Cosmo Lanier moved to Louisville a decade ago far from family and the doctors who had treated his serious diagnosis.
“When I was first here, I was sick all the time, in the hospital all the time,” he said. Cosmo’s trips to the hospital every few weeks were “getting rough.”
Cosmo quickly found a family at UofL James Graham Brown Cancer Center that changed his treatment and his life. They know his name. They ask about his loved ones. They have copies of the two books he’s written.
Cosmo, 33, was diagnosed with sickle cell anemia at birth, but even from an early age he vowed to remain upbeat and determined to “do everything I want to do in life,” even after losing friends to sickle cell and his mother to ovarian cancer when he was 14.
Sickle cell anemia is a condition in which there aren't enough healthy red blood cells to carry adequate oxygen throughout your body.
Normally, your red blood cells are flexible and round, moving easily through your blood vessels. In sickle cell anemia, the red blood cells become rigid and sticky and are shaped like sickles or crescent moons. These irregularly shaped cells can get stuck in small blood vessels, which can slow or block blood flow and oxygen to parts of the body. They can also break apart and die easily, leaving a shortage of red blood cells and not enough oxygen circulating the body.
There's no cure for most people with sickle cell anemia. But treatments can relieve pain and help prevent problems associated with the disease.
While sickle cell anemia is not a form of cancer, it carries similar risks to those with lower blood counts, such as those receiving chemotherapy. The treatments Cosmo faces are also similar to those with blood cancers. Monthly, Cosmo exchanges his blood through a port to keep his blood count regulated.
“Sickle cell is very serious,” Cosmo said and knows he faces a shorter life expectancy.
“I don’t dwell on it,” he said.
Cosmo doesn’t want sickle cell to slow him down. He traveled to Australia for his brother’s wedding recently. He traveled to Germany when his other brother married.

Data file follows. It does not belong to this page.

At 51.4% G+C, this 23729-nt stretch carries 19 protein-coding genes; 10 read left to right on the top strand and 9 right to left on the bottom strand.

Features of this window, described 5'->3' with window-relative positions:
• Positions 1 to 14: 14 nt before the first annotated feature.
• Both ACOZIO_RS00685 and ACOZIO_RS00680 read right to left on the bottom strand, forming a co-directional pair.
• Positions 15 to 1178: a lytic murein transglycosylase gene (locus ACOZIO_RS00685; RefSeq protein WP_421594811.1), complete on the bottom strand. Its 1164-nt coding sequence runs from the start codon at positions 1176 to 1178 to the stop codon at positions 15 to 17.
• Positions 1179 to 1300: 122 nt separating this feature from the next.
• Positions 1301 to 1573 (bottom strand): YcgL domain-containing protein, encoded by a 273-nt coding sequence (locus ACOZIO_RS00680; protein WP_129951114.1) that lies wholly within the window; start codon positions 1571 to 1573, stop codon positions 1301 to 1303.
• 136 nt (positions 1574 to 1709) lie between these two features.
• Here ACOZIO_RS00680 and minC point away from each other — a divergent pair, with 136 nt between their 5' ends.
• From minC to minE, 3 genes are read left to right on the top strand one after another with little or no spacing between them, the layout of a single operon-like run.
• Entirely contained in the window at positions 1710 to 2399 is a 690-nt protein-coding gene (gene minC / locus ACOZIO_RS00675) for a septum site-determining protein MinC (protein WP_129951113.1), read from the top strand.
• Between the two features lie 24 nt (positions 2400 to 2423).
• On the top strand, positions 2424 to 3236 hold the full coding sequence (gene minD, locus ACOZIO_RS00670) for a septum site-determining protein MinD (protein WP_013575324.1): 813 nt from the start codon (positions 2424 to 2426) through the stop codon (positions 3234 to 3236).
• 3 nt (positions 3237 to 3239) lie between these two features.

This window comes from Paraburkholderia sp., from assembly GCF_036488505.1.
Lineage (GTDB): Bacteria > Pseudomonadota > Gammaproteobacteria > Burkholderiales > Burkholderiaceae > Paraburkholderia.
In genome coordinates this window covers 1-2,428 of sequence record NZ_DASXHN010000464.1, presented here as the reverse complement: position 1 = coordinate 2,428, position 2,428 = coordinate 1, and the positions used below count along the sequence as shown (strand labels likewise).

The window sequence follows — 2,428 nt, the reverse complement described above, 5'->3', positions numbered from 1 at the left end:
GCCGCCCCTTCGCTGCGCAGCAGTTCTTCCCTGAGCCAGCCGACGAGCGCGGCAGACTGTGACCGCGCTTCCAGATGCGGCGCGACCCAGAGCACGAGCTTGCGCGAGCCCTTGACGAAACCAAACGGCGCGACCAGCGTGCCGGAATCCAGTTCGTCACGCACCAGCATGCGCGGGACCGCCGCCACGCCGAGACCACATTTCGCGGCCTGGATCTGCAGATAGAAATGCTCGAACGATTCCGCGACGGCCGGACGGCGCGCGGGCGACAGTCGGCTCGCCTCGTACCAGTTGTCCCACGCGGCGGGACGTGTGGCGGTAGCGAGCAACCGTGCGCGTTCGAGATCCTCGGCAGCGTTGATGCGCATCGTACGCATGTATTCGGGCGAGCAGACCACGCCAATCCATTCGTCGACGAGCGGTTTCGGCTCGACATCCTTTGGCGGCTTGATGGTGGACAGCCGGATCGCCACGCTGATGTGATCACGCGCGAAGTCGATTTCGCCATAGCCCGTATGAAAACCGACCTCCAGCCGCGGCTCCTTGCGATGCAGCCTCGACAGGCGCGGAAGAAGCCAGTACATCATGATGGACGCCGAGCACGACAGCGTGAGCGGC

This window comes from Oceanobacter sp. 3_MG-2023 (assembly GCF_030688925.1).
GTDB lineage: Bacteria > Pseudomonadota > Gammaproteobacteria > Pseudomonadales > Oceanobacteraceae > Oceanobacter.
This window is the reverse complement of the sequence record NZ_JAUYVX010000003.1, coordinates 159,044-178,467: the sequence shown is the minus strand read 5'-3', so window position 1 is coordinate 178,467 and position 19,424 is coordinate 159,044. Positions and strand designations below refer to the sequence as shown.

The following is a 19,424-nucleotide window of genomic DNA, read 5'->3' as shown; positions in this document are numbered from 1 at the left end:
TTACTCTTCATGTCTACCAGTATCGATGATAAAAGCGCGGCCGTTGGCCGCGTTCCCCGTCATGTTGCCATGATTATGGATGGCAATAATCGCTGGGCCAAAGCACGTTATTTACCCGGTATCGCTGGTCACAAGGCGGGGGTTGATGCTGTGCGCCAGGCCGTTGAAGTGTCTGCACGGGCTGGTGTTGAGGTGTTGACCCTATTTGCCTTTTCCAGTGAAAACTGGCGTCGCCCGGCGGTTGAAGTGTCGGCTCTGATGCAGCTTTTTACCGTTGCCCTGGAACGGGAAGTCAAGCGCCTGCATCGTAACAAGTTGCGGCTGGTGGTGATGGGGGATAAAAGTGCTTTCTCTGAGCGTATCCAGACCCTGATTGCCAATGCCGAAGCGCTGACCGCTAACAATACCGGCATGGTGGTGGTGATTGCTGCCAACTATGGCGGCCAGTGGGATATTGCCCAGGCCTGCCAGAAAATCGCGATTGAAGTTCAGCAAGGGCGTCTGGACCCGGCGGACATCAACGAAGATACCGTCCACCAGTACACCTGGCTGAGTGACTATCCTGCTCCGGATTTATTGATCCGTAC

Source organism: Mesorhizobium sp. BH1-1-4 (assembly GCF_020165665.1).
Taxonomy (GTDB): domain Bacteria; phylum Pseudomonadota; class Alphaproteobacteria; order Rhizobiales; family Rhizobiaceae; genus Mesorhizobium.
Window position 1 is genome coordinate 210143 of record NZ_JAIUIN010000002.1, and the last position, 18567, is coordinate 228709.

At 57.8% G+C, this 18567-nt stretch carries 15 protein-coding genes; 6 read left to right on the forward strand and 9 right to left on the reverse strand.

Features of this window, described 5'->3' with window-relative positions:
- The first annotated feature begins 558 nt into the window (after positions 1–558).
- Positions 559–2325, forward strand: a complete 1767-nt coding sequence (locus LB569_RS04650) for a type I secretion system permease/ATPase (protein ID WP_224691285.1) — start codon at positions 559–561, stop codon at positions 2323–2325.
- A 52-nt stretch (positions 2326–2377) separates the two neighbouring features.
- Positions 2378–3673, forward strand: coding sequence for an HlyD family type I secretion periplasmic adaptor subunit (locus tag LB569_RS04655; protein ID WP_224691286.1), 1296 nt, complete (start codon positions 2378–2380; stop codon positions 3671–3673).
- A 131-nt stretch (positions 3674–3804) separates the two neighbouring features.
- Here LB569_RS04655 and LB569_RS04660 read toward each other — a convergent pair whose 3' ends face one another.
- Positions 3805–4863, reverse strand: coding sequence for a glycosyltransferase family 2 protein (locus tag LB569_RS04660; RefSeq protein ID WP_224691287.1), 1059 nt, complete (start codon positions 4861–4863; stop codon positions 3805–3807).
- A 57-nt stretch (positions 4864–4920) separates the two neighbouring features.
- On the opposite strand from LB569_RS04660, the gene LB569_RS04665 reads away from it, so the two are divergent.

“I do most things,” he said. While he travels and has written books, he wants to go to Hawaii, Belize and Fiji.
“I pretty much do anything else that I want to do. If I want to travel, I travel. I try to just do it,” Cosmo said. “That is my main focus in life is to act normal. I think it helps you mentally live longer.”
He was born in Jamaica and spent many of his early years in New Jersey before moving to Louisville in 2011.
Cosmo’s Louisville family now includes Dr. Beth Riley and her team at UofL James Graham Brown Cancer Center. His life and his sickle cell treatments would never be the same.
“Pretty much everything she tweaked, and I noticed a big difference,” he said. “… She was very sweet, very understanding. She made me feel like she had my best interests at heart.”
Despite his initial hesitancy to the change in treatment, Cosmo attributes the monthly blood exchanges through his port for stabilizing his health.
Cosmo has a routine for his monthly treatment. He works Monday, sees the doctor and has tests on Tuesday, works on Wednesday, and has the blood exchange on Thursdays. He said he receives eight to 10 bags of blood during each treatment, which takes about five hours.
“I’m usually knocked out” for about five days after the exchange, he said. “It wipes you out.”
But on Monday he tries to get his legs moving and is back at work on Tuesday.
“They treat me great. Everybody knows me. Everybody is very nice, very happy. They usually try to get me in and out. They don’t mess around,” Cosmo said.
Before the change in treatment, he ended up in the hospital four or five times a year.
"How we treat it changed drastically,” he said.
Now, Cosmo said his quality of life is “1,000 times” better.
Cosmo knows much of the staff by their first names, trusts their work and would recommend the care to other patients.
He wrote his first book about his life with sickle cell, “Cosmo and the Monster Within.” He wrote his second book, the space adventure “The Flying Boy of Zinnybooboo,” with his daughter Brooklyn.
The hospital staff has purchased his books and has him sign them. They ask when there will be another book.
His family is spread out with brothers in Germany and Australia. He has a fiance and a daughter here.
Cosmo said the family environment at the hospital is important to him since he does not have family in Louisville. He said his family is “very far” and they feel comfortable with his care here.
“I feel very loved. I’m always happy when I go there. I don’t ever feel down or that I can’t handle the issue,” he said.
Cosmo is proud Riley is his doctor. When she was on a billboard downtown, he took pictures and “showed everybody.”
“I’m confident in her. You have to be. That’s why it’s good that I have that family aspect,” he said. “... I am confident in who is handling my care and I’m confident in her.”